Many kitchens also use jars of dried chili peppers as a decorative motif.
Dried Peppers Are The Secret Ingredient In Mexican Gastronomy
Many dishes in Mexican cuisine use dried or dehydrated peppers as their main ingredient.
“Many [dishes] could not exist [without dried chilies]. Each pepper has an indisputable and unique flavor,” said Elvia Prieto Mendoza, a gastronomy graduate from Le Chef College in Boca del Río, Veracruz.
“Whether in a stew, for a broth, or simply for a taco sauce, dried peppers are the best accompaniment to Mexican dishes,” Prieto Mendoza said.
What is striking is not their heat but the flavor they add.
“Few dried chilies are really hot; most only give a particular flavor to meat, chicken or fish,” said Prieto Mendoza.
Mexicans began to dehydrate peppers as a means of preservation. In addition to the flavor, they discovered the beauty of dried chilies. Now, many Mexican kitchens have jars of dried chili peppers as a decorative motif.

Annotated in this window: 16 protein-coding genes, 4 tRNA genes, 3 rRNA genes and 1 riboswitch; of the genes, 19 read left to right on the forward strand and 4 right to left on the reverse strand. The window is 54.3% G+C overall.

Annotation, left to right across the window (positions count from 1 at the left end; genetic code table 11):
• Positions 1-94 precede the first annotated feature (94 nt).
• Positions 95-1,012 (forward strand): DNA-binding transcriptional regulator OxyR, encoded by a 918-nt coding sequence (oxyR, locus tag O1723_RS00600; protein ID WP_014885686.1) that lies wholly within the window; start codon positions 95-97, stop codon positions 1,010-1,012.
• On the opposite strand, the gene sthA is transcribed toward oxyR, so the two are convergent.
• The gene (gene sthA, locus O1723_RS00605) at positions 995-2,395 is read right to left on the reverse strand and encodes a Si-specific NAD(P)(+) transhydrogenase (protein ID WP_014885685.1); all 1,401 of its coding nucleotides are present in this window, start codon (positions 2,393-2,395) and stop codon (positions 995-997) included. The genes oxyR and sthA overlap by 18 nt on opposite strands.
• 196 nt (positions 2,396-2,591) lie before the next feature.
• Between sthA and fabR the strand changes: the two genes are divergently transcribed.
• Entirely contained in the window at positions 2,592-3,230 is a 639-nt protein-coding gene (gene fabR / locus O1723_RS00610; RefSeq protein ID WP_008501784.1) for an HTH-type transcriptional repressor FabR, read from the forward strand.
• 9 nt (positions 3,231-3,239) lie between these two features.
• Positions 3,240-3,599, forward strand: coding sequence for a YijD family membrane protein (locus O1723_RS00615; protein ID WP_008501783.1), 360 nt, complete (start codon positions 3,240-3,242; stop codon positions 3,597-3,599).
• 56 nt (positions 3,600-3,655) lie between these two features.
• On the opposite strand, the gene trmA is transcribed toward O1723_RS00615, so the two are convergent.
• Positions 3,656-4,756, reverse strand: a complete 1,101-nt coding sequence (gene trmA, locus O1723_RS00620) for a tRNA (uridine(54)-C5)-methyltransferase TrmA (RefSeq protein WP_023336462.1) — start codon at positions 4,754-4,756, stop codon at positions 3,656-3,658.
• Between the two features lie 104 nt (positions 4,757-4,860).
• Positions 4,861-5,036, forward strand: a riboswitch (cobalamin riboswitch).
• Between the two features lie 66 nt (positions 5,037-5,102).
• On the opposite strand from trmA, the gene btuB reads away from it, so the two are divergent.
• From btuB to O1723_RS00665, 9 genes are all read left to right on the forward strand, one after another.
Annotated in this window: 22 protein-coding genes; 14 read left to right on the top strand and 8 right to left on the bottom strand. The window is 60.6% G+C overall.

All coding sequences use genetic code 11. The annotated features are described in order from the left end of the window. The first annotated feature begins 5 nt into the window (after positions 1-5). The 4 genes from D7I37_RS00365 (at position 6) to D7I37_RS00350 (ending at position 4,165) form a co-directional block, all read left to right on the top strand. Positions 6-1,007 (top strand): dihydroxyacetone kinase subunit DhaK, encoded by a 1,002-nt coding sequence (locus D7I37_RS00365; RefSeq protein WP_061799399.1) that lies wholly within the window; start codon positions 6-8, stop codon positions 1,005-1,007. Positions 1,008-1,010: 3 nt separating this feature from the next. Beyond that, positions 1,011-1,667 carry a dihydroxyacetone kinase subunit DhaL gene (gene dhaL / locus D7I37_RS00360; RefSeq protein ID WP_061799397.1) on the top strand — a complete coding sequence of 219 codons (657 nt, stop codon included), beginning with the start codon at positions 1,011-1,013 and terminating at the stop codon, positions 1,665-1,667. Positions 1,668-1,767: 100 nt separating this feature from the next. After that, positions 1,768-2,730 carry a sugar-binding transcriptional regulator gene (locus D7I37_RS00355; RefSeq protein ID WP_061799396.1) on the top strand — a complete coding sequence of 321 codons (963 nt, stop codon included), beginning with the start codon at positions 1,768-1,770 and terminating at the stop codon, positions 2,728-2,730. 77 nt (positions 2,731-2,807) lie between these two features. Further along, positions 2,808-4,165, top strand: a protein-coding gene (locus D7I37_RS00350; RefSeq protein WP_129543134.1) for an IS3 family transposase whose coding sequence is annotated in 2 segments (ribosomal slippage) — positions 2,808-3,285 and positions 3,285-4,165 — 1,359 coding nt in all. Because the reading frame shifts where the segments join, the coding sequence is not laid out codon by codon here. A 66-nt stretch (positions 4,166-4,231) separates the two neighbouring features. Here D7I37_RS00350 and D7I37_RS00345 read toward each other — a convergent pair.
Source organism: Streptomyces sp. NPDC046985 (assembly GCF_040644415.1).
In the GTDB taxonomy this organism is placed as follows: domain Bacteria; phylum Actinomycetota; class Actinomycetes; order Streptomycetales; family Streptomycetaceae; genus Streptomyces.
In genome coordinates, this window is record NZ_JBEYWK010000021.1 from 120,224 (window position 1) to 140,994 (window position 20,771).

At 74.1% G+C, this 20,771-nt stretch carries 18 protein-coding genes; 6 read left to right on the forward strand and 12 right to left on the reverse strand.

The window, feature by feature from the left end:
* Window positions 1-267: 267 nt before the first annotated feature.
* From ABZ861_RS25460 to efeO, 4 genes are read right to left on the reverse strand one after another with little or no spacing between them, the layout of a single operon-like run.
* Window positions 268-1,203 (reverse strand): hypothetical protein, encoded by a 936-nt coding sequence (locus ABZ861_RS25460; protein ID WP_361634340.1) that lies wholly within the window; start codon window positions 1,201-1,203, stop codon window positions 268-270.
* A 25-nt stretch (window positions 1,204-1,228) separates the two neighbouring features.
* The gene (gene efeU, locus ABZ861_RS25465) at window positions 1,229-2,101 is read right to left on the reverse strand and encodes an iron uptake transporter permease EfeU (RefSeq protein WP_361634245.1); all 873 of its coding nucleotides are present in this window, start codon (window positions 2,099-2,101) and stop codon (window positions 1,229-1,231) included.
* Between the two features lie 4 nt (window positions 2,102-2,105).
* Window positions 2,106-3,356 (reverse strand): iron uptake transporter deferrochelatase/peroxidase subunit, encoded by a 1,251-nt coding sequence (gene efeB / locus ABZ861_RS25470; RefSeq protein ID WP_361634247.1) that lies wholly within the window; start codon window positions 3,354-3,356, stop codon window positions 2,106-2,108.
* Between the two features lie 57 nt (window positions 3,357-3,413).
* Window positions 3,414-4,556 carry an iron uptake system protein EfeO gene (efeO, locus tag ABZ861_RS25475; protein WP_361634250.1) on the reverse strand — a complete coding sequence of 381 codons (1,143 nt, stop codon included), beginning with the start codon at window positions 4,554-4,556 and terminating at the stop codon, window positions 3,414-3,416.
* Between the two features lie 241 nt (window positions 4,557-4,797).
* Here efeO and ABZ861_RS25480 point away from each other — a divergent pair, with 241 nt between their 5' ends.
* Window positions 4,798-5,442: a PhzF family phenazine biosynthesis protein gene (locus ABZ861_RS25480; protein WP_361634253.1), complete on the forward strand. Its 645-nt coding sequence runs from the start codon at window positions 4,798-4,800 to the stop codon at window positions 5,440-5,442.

Dried chilies are the main ingredient in stews and salsas. They are also essential in mole, the most famous sauce in Mexican cuisine.
“When I go to the market, I try to buy the ones I regularly use: pasilla, ancho, morita, cascabel, árbol, chipotle and guajillo. I keep them in the refrigerator, wrapped in paper inside a plastic bag so they do not lose their spice and flavor,” said Sonia Arriaga Aponte, a housewife living in Veracruz.
To cook dried peppers, boil them and mix them with other ingredients. An adobo, for instance, is a sauce made blending boiled ancho chili with tomato, garlic, onion and other spices. Mexicans use adobos for cooking pork, turkey, fish or chicken.
“I use dried peppers in Christmas to make the adobo,” Arriaga Aponte said.
Pork adobo leg is a traditional celebration dish, but it is not the most popular use of dried peppers.
“I make canned sweet chipotles. This pepper is strong and spicy. [When I can them], I use brown sugar, cinnamon and aromatic herbs. Mexican food could not exist without them,” Arriaga Aponte said
For centuries, Mexicans have enjoyed chili peppers as part of their daily diet. Today, they give each pepper its own name in its dry form.
A fresh jalapeño becomes a chipotle when dried or pickled. Dried poblanos are ancho peppers and dried bola, cascabel. Colorado peppers are dehydrated Anaheim and the popular guajillo is called mirasol when fresh.
The famous serrano becomes chile seco or chile de árbol in its dried form.
Translated and edited by Gabriela Olmos; edited by Fern Siegel